These studies are the first to demonstrate the expression of Prdx6 in mitochondria. We have shown using whole liver and isolated hepatocytes that Prdx6 is found predominantly in the cytoplasm under normal (sham) conditions. However, after ischemia or I/R, we found that Prdx6 becomes associated with mitochondria, presumably through recruitment from the cytoplasmic pool. These findings led us to evaluate the functional significance of this change in subcellular compartmentalization. Prdx6-KO mice were found to have significantly more liver injury than WT mice, suggesting that Prdx6 expression is required for regulating the hepatic injury response to I/R. One interesting finding of our in vivo studies was the observation that, despite nearly twice the level of hepatocellular injury, Prdx6-KO mice had greatly diminished neutrophil recruitment. This is a significant finding in that it provides evidence that severe hepatic I/R injury can occur independently of the inflammatory response. This is contrary to the current belief that the majority of liver injury occurring after several hours of reperfusion is mediated by recruited neutrophils (11, 14, 21). We observed a similar phenomenon in the I/R injury response in aged mice (31). While not addressed in the present studies, Prdx6 may directly affect neutrophil function as lack of Prdx6 affects neutrophil respiratory burst activity (A. B. Fisher, unpublished observations).
A limitation to our in vivo studies was the global deletion of Prdx6 in Prdx6-KO mice. Therefore, the increased injury observed cannot be directly ascribed to a lack of mitochondrial Prdx6. This led us to critically determine the role of Prdx6 in mitochondrial function in vitro using mitochondria isolated after ischemia or I/R. Our studies clearly demonstrate that lack of mitochondrial Prdx6 leads to mitochondrial dysfunction via disruption of mitochondrial respiration. We demonstrated increased oxygen consumption in mitochondria from Prdx6-KO mice using both static and kinetic assays. The ratio of ADP-stimulated to basal respiration (state 3/state 4) yields a RCR, which is a measurement of the functionality (coupling) of the mitochondria, and reflects the phosphorylation efficiency (2, 43). A greater RCR value is indicative of a greater degree of coupling between respiration and oxidative phospholylation and suggests an increased efficiency of electron transfer. We found that the RCR of mitochondria from Prdx6-KO mice steadily declined after ischemia and I/R, whereas the RCR of mitochondria from WT mice temporarily decreased during ischemia and early reperfusion, but then recovered to baseline values. Furthermore, using selective substrates, we found that Prdx6 appears to interact preferentially with complex I vs. complex III, as there were much more significant changes in respiration observed after stimulation of mitochondrial with glutamate/malate, a substrate for complex I.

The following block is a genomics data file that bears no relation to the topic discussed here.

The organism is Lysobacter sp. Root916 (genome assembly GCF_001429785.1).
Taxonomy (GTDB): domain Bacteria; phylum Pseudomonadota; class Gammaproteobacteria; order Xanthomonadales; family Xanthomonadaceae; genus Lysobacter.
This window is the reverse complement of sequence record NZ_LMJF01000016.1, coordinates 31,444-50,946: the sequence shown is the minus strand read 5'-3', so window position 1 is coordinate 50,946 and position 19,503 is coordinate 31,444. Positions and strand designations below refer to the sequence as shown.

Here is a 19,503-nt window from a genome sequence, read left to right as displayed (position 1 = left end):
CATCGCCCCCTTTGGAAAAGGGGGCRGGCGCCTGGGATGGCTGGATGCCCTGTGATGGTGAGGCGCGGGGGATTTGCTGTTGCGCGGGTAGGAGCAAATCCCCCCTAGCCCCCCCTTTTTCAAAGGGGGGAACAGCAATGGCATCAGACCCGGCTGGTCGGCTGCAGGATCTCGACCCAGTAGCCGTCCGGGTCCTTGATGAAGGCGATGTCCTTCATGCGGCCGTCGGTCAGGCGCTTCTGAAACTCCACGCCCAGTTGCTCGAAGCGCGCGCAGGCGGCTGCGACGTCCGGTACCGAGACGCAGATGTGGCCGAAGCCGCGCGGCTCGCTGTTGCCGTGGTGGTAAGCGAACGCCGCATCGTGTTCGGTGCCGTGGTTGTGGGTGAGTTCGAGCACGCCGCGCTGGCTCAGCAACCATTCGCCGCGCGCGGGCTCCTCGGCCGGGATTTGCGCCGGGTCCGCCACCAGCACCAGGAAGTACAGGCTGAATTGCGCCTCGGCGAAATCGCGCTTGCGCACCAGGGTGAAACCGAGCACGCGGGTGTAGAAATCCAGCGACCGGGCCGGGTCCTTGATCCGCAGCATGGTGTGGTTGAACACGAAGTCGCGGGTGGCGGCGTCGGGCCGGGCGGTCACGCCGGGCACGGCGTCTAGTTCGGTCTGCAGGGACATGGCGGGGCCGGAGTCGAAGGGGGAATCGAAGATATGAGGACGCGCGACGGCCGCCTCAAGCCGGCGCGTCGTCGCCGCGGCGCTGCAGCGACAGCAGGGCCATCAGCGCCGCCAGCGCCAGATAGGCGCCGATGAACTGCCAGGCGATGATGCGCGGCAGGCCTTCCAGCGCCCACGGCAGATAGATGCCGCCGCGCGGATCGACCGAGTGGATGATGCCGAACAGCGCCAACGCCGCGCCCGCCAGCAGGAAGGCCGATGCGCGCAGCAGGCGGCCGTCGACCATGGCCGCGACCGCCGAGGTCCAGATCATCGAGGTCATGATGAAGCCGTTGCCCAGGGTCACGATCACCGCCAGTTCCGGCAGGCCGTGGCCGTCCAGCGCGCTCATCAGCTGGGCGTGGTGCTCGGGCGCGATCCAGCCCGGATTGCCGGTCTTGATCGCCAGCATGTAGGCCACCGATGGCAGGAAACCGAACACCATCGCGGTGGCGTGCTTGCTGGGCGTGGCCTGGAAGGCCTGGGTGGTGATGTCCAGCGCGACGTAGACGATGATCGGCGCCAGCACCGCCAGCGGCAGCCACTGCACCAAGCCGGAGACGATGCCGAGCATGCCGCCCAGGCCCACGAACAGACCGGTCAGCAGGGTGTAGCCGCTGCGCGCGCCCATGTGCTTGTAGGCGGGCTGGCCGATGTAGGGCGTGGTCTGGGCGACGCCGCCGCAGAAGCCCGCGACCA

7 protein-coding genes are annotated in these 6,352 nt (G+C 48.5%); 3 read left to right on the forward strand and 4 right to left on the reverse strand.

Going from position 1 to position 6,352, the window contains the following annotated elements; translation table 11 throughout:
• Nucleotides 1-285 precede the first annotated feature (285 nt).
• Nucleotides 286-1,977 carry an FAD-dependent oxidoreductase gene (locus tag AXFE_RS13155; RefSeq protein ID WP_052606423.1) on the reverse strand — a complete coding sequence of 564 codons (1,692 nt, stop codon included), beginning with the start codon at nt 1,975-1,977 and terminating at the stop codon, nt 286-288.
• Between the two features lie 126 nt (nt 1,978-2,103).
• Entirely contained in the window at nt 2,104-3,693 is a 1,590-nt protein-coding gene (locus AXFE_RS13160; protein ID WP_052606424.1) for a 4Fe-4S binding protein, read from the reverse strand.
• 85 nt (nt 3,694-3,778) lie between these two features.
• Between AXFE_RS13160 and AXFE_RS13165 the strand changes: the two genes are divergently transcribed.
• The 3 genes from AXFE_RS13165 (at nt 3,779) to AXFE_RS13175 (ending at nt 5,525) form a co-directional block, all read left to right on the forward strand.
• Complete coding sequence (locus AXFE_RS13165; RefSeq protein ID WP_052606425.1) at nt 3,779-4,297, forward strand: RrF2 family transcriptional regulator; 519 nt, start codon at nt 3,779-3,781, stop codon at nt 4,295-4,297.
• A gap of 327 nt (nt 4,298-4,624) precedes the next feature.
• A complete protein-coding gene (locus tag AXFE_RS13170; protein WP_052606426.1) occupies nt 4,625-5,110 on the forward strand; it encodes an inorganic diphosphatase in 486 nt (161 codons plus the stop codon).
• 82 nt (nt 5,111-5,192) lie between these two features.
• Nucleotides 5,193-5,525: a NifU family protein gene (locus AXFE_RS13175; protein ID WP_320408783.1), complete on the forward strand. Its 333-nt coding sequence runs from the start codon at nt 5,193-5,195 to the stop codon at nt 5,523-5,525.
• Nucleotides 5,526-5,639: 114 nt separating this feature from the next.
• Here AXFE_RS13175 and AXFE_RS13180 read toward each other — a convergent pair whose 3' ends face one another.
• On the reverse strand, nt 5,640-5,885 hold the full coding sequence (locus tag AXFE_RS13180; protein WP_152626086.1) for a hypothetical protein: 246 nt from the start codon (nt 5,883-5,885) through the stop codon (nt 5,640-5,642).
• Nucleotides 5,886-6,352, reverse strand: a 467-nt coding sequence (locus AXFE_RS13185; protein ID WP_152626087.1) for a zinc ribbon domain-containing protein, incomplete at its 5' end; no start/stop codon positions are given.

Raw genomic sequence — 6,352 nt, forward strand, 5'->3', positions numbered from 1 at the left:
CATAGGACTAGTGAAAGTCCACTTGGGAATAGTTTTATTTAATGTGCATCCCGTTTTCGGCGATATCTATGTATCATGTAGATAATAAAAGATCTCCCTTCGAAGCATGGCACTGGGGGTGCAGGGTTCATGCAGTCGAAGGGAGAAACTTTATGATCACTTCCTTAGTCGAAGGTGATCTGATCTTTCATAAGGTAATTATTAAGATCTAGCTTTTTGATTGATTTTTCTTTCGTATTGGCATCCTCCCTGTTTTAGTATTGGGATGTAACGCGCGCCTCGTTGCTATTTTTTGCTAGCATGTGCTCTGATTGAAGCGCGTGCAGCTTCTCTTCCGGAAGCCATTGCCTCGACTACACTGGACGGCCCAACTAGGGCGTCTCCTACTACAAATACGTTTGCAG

A similar selectivity for complex I was observed in our studies of H2O2 generation. Complex I is considered a major source of ROS in liver mitochondria (3). Under physiological conditions, electrons carried by NADH or FADH2 (generated by the TCA cycle) generally enter the transport chain either through complex I or complex II, respectively. A greater amount of H2O2 production, which would be indicative of electron leak, might be expected in mitochondria from Prdx6-KO mice based on the higher oxygen consumption over time, as well as the observed decay of RCR values. We found that H2O2 production by mitochondria from Prdx6-KO mice undergoing I/R was much greater than their WT counterparts, only when stimulated with glutamate/malate. When succinate was provided as a substrate, there was little difference between WT and Prdx6-KO animals.
Although increased mitochondrial ROS production is thought to have an important role in oxidative tissue damage, the mechanisms leading to increased mitochondrial ROS are unclear. Recently, it was demonstrated that, within intact mitochondria, oxidation of glutathione to glutathione disulfide leads to glutathionylation of complex I (41). This correlates with increased superoxide formation, which is converted to H2O2 and can easily diffuse into the cytoplasm (26). The increase in mitochondrial ROS production by complex I after liver I/R injury could be due to a raise in glutathione oxidation. The Prdx6 shuttling to the mitochondria could, therefore, be a response to stop or delay the damage, since glutathione is the physiological electron donor for Prdx6, which is able to reduce hydroperoxides in the presence of GSH (24).
In summary, the present study describes novel new activities of Prdx6. We show, for the first time, that Prdx6 is expressed in hepatocyte mitochondria and that this expression appears to occur via recruitment subsequent to ischemic insult. Our subsequent studies demonstrate that lack of Prdx6 results in fulminant hepatocellular injury after I/R. This injury was independent of inflammation. Prdx6 was found to stabilize mitochondrial function during I/R by normalizing mitochondrial respiration and reducing mitochondrial generation of ROS. These effects appear to be related to a preferential impact of Prdx6 on complex I of the respiratory chain. Our data extend our understanding of the mechanisms of hepatic I/R injury and detail the important role of Prdx6 in this response. These findings are highly relevant to liver surgery and transplantation and may help identify new therapeutic targets.
This work was supported by National Institutes of Health Grants AG025881 and DK56029 to A. B. Lentsch.
↵* T. Eismann and N. Huber contributed equally to this work.
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- Copyright © 2009 the American Physiological Society